Animal liberation activist Alix Livingstone filmed a series of videos from the early morning invasion of the Australian Food Group piggery at Laverton North in Melbourne’s west on Monday, where protesters used chains and pipe to tie themselves to the pig pens.
The latest video posted to her Alix the Vegan Facebook page is of the arrival of police and the hour long saga to remove protesters from the site.
The incident was part of a nationwide animal rights protest to mark the one-year anniversary of the anti-farming film Dominion, which used drones and hidden cameras to film inside farms to show how animals are treated during the production process.
‘They’ve started coming in and saying they’re going to cut the pipe off people’s arms and break the chains and we’re all getting arrested,’ Livingston says at the start of the 76 minute video.
Livingstone kept the cameras rolling ‘just in case anything not good happens’ as police gave protesters time to free themselves at their own accord.
Police eventually intervened with the forced removal of the protesters from the premises.
Livingstone claims the farm refused their request for a pig to be released in their care and urged Facebook viewers to ring the Australian Food Group piggery to demand they release a pig to the protesters.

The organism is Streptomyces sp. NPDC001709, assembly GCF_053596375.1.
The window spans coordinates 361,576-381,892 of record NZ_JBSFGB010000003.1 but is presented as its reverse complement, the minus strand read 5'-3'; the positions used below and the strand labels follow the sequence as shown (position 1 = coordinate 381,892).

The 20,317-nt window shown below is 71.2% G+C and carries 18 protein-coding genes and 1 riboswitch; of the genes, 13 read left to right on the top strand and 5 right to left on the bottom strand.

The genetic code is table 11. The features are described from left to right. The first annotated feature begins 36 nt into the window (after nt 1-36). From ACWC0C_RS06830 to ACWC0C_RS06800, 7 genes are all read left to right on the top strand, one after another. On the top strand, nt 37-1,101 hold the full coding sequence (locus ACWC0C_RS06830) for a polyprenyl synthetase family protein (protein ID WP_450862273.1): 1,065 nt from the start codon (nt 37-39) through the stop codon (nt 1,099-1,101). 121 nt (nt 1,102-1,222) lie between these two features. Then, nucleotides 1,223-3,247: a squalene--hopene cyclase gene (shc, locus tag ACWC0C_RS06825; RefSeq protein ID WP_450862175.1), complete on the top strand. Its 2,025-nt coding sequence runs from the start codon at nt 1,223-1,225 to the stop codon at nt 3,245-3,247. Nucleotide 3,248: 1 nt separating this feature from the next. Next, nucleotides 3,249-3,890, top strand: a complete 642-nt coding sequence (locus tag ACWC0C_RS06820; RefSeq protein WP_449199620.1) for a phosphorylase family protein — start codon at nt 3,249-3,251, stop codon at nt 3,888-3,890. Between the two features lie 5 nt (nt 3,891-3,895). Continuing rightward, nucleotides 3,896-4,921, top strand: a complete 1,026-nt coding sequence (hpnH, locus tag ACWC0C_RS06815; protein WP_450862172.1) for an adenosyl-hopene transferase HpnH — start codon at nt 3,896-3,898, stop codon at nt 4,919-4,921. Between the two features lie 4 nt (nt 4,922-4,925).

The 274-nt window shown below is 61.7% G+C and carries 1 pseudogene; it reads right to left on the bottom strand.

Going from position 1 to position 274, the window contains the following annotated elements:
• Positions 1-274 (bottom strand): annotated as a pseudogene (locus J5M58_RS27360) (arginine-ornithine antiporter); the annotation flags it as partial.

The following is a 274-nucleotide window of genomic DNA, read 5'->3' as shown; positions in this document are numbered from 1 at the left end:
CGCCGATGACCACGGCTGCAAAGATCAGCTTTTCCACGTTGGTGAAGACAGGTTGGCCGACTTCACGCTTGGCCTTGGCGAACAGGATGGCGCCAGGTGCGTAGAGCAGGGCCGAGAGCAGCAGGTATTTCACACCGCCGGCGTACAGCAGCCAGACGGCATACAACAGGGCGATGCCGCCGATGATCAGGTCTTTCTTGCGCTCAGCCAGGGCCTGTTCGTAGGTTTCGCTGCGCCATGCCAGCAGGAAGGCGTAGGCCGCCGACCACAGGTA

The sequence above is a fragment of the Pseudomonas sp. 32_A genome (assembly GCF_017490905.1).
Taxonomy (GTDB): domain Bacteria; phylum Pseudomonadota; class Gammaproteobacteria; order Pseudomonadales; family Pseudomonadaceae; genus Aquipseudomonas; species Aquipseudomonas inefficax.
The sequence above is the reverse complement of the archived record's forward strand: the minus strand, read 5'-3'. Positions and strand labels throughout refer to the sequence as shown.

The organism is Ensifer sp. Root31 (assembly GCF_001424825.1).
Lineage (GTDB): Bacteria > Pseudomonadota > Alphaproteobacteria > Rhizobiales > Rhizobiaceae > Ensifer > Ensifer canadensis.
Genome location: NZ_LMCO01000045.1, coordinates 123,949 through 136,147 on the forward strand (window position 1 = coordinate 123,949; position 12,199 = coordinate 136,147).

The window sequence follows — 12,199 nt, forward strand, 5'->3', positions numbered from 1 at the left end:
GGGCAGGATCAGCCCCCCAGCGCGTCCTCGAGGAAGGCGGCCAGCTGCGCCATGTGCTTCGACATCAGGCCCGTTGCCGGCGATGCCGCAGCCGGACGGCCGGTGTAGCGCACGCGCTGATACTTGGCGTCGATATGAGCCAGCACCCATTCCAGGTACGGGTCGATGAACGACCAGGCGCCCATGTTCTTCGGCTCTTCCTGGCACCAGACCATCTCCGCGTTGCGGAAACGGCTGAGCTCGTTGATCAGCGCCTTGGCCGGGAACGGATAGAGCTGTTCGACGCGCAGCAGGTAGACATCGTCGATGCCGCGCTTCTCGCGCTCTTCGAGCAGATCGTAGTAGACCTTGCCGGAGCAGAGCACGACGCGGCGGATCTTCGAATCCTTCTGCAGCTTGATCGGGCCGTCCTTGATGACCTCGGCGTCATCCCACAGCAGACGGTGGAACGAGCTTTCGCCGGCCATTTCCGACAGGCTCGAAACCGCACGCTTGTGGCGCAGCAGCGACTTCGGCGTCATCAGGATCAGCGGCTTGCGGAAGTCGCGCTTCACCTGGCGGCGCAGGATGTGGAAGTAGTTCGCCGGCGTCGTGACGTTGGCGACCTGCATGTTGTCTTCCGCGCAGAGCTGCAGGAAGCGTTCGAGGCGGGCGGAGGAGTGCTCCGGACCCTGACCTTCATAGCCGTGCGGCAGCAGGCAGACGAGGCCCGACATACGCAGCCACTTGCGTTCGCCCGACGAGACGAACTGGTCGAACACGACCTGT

‘Go for your life, go for gold,’ she encouraged.
Livingstone films herself looking distraught later in the video as she realises they’re unable to save any of the pigs.
‘All the pigs inside, they’re all going to die now,’ she tearfully states.
‘They’re all going into the gas chamber. If you buy their bodies and if you buy animal products, their blood is on your hands.’
A Victoria Police statement said 14 protesters are expected to be charged on summons for trespass related offences from Monday’s protest at Laverton North.
No charges had been laid as of Monday night...
Opinion: Here's why well-intentioned vegan protesters are getting it wrong
by Tani Khara, University of Technology, Sydney
via Medical Xpress - April 10, 2019